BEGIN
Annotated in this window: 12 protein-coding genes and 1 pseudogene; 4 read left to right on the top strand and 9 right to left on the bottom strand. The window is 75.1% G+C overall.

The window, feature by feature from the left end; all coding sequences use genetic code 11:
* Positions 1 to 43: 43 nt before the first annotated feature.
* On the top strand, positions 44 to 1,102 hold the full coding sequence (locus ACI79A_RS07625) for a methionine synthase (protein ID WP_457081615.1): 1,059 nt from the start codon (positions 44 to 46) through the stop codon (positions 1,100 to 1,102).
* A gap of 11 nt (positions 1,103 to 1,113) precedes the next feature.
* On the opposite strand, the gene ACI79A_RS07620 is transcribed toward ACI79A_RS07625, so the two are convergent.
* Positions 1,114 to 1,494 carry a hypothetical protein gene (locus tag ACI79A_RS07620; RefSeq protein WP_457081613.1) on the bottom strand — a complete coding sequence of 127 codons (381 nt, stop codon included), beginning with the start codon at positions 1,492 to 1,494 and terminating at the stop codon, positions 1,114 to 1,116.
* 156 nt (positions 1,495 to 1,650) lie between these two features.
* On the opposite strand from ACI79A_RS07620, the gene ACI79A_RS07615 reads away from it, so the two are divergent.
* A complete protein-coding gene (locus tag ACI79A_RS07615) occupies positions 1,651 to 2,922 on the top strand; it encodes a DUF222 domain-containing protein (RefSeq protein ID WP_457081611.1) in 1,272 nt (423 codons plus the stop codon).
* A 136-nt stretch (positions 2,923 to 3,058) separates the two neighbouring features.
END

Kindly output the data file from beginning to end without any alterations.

Annotated in this window: 12 protein-coding genes and 1 pseudogene; 4 read left to right on the top strand and 9 right to left on the bottom strand. The window is 75.1% G+C overall.

The window, feature by feature from the left end; all coding sequences use genetic code 11:
* Positions 1 to 43: 43 nt before the first annotated feature.
* On the top strand, positions 44 to 1,102 hold the full coding sequence (locus ACI79A_RS07625) for a methionine synthase (protein ID WP_457081615.1): 1,059 nt from the start codon (positions 44 to 46) through the stop codon (positions 1,100 to 1,102).
* A gap of 11 nt (positions 1,103 to 1,113) precedes the next feature.
* On the opposite strand, the gene ACI79A_RS07620 is transcribed toward ACI79A_RS07625, so the two are convergent.
* Positions 1,114 to 1,494 carry a hypothetical protein gene (locus tag ACI79A_RS07620; RefSeq protein WP_457081613.1) on the bottom strand — a complete coding sequence of 127 codons (381 nt, stop codon included), beginning with the start codon at positions 1,492 to 1,494 and terminating at the stop codon, positions 1,114 to 1,116.
* 156 nt (positions 1,495 to 1,650) lie between these two features.
* On the opposite strand from ACI79A_RS07620, the gene ACI79A_RS07615 reads away from it, so the two are divergent.
* A complete protein-coding gene (locus tag ACI79A_RS07615) occupies positions 1,651 to 2,922 on the top strand; it encodes a DUF222 domain-containing protein (RefSeq protein ID WP_457081611.1) in 1,272 nt (423 codons plus the stop codon).
* A 136-nt stretch (positions 2,923 to 3,058) separates the two neighbouring features.